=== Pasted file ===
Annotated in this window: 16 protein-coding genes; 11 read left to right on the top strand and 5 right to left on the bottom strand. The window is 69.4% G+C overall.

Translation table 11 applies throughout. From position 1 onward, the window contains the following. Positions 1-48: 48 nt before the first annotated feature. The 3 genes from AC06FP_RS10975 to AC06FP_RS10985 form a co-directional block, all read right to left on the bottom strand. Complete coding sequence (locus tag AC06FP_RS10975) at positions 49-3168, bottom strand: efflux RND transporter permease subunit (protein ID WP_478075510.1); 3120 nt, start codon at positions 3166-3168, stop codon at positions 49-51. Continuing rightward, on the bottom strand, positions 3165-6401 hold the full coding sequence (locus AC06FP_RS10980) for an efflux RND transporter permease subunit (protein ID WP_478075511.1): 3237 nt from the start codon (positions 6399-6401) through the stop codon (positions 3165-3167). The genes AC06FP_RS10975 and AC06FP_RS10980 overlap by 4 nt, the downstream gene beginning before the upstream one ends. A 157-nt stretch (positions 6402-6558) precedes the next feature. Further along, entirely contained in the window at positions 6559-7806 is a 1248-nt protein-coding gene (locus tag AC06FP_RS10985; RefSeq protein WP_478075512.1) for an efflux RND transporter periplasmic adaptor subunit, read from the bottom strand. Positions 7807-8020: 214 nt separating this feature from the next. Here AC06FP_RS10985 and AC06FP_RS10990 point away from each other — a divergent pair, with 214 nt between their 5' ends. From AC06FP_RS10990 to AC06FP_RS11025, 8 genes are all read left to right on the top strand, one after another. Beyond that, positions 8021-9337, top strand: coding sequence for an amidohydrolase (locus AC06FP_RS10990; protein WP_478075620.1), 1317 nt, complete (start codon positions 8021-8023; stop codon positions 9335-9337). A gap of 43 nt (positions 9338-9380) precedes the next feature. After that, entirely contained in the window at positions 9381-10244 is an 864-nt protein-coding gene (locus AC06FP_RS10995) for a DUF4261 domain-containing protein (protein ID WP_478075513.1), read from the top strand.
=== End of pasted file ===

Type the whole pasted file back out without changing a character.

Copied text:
Annotated in this window: 16 protein-coding genes; 11 read left to right on the top strand and 5 right to left on the bottom strand. The window is 69.4% G+C overall.

Translation table 11 applies throughout. From position 1 onward, the window contains the following. Positions 1-48: 48 nt before the first annotated feature. The 3 genes from AC06FP_RS10975 to AC06FP_RS10985 form a co-directional block, all read right to left on the bottom strand. Complete coding sequence (locus tag AC06FP_RS10975) at positions 49-3168, bottom strand: efflux RND transporter permease subunit (protein ID WP_478075510.1); 3120 nt, start codon at positions 3166-3168, stop codon at positions 49-51. Continuing rightward, on the bottom strand, positions 3165-6401 hold the full coding sequence (locus AC06FP_RS10980) for an efflux RND transporter permease subunit (protein ID WP_478075511.1): 3237 nt from the start codon (positions 6399-6401) through the stop codon (positions 3165-3167). The genes AC06FP_RS10975 and AC06FP_RS10980 overlap by 4 nt, the downstream gene beginning before the upstream one ends. A 157-nt stretch (positions 6402-6558) precedes the next feature. Further along, entirely contained in the window at positions 6559-7806 is a 1248-nt protein-coding gene (locus tag AC06FP_RS10985; RefSeq protein WP_478075512.1) for an efflux RND transporter periplasmic adaptor subunit, read from the bottom strand. Positions 7807-8020: 214 nt separating this feature from the next. Here AC06FP_RS10985 and AC06FP_RS10990 point away from each other — a divergent pair, with 214 nt between their 5' ends. From AC06FP_RS10990 to AC06FP_RS11025, 8 genes are all read left to right on the top strand, one after another. Beyond that, positions 8021-9337, top strand: coding sequence for an amidohydrolase (locus AC06FP_RS10990; protein WP_478075620.1), 1317 nt, complete (start codon positions 8021-8023; stop codon positions 9335-9337). A gap of 43 nt (positions 9338-9380) precedes the next feature. After that, entirely contained in the window at positions 9381-10244 is an 864-nt protein-coding gene (locus AC06FP_RS10995) for a DUF4261 domain-containing protein (protein ID WP_478075513.1), read from the top strand.